Profile: Gary Chipman
by Jane Ledwell
"Listening to (Don Messer and his Islanders as a kid, I was just a kid dreaming,” says Gary Chipman. They were “the best band of its kind in the world at the time,” he remembers. And with an ear to CFCY radio, from the age of five (“about a hundred years ago,” he jokes), Gary learned traditional fiddle tunes in Don Messer’s distinctive style. Soon, he was invited to perform in some of Don Messer’s live shows at the Charlottetown Forum and even on a local production TV show from Strathgartney, before the band moved to Halifax for its top-rated CBC TV program. He went on to have fast friendships with members of the band and their families, but his lifelong relationship is with the music they played.
“It has always been a dream of mine to play that kind of music,” he says, and this summer, almost fifty years since Don Messer’s TV show was cancelled, he will bring that era and that music to life with a special Tribute to Don Messer at the Harbourfront Theatre, following the format of the beloved CBC show, with a full stage of performers working to truly “recreate the sound.”
In September, the show will play in Bright, Ontario, at Walters Dinner Theatre, a 150-person venue. “That’s going to be a real treat for me,” Gary says, looking forward to “new faces, new venues, and new people.” They were originally booked for six nights and now have sold out nine. “I don’t even know where Bright is, but we’ll find it,” he laughs.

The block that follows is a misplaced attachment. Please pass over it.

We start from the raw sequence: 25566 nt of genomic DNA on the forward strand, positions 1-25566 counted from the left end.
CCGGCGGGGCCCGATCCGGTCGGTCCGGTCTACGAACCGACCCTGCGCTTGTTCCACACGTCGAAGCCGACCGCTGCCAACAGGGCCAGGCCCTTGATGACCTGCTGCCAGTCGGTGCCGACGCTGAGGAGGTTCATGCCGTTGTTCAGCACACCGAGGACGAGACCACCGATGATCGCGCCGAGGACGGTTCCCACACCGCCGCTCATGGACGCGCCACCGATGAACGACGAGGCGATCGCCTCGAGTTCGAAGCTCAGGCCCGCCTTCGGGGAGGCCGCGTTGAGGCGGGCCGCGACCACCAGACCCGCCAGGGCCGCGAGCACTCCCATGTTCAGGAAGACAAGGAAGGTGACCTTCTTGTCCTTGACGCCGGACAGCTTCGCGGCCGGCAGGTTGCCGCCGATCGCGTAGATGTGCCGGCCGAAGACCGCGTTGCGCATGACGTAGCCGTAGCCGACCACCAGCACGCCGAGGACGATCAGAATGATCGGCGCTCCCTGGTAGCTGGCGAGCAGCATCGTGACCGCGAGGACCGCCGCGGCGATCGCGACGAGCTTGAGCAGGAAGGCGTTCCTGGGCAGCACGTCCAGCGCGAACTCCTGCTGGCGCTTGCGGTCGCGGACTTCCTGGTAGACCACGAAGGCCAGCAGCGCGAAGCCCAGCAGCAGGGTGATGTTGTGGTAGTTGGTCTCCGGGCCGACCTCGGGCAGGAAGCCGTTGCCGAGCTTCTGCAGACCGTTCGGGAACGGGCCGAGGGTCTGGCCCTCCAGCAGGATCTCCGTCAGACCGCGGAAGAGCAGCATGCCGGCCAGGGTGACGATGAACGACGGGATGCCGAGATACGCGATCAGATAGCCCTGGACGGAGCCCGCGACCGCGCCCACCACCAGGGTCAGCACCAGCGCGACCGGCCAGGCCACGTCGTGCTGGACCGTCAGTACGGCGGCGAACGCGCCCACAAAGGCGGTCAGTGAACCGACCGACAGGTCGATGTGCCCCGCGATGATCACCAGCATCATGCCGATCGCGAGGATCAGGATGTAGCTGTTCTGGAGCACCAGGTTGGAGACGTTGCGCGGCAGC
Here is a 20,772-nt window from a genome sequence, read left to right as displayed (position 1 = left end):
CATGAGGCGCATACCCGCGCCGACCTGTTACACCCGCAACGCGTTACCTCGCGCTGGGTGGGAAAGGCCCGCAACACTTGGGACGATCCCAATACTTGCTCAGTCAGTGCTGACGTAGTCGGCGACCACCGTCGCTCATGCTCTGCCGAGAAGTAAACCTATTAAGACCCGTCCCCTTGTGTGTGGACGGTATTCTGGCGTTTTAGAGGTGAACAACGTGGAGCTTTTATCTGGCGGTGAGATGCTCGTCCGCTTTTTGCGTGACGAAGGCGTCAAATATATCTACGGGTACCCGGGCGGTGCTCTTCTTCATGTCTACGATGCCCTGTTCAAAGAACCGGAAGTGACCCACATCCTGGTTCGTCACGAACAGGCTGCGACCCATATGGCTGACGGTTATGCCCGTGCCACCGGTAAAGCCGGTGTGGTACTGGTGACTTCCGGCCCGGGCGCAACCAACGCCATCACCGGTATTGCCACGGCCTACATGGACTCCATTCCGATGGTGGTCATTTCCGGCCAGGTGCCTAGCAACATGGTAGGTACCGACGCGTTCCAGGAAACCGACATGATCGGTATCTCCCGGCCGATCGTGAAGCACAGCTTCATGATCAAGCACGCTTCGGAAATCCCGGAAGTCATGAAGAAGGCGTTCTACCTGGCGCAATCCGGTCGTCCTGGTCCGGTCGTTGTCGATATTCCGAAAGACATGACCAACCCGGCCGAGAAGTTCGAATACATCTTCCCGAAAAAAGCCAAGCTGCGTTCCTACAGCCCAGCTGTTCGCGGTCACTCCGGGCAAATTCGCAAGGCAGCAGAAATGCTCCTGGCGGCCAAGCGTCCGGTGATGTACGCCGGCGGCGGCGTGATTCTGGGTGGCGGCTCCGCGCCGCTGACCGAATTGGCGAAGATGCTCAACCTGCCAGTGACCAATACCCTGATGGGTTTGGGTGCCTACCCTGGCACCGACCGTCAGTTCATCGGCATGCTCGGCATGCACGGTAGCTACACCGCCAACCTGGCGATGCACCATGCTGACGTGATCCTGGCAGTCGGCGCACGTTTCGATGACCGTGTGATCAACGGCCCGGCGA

“I always wished I could get into that kind of lifestyle, where you could make a living as a musician. But it is almost impossible,” he says. “It’s like being a fisherman, I guess. I’m in the same boat. I work hard in the summer and look for work all winter.”
When Gary started out, he recalls, “I was making more in one night than my father was making in a week. Then,” he smiles, “you find out that doesn’t go on forever.” Gary added guitar-playing to fiddling when “Elvis Presley and the boys came along, and the fiddle was ‘out.’” He played rock-and-roll for crowds of 800 with the Tremtones at The Rollaway and fiddle tunes at country dances. When the venues were full and plenty, and he was easily playing live music four nights a week with “modern and old-time” dances. “That faded away,” he says.
“I worked construction, I drove a taxi, but in the back of my mind, I always wanted to play music, and I couldn’t come to terms with it that I couldn’t make a living. I should have taken the advice I gave my son, to get the heck out of here,” he muses. But other than studying and touring, Gary never left.
Gary got a degree at Lakehead University in clinical psychology and later studied counselling psychology through distance education, “but,” he says with a rueful shake of his head, “it only made me a smarter fiddle player.”
“When you’re young, everything seems easy,” he reflects. “If I worked at 25 the same number of hours on the fiddle I do now, I’d be a lot further ahead. But I didn’t start to appreciate the gift I had until I was older. Not everyone has that gift. And I thought, ‘I’d better start watering this plant.’” Most days, he practices several hours a day.
Gary says. “These are the good old days, today.”
And yet, with music providing “no pension, no health benefits, no vacation,” Gary says, “I’m going to keep playing until I can’t play anymore.” Playing ceilidhs or pig-and-whistles Monday nights at Stanley Bridge and Thursdays at New London, he says, “The dream is still there for me. You gotta have a dream. Every night, you never know who’ll be in the audience, and maybe they’ll like it, and maybe they won’t—but maybe they’ll get you to play another time.”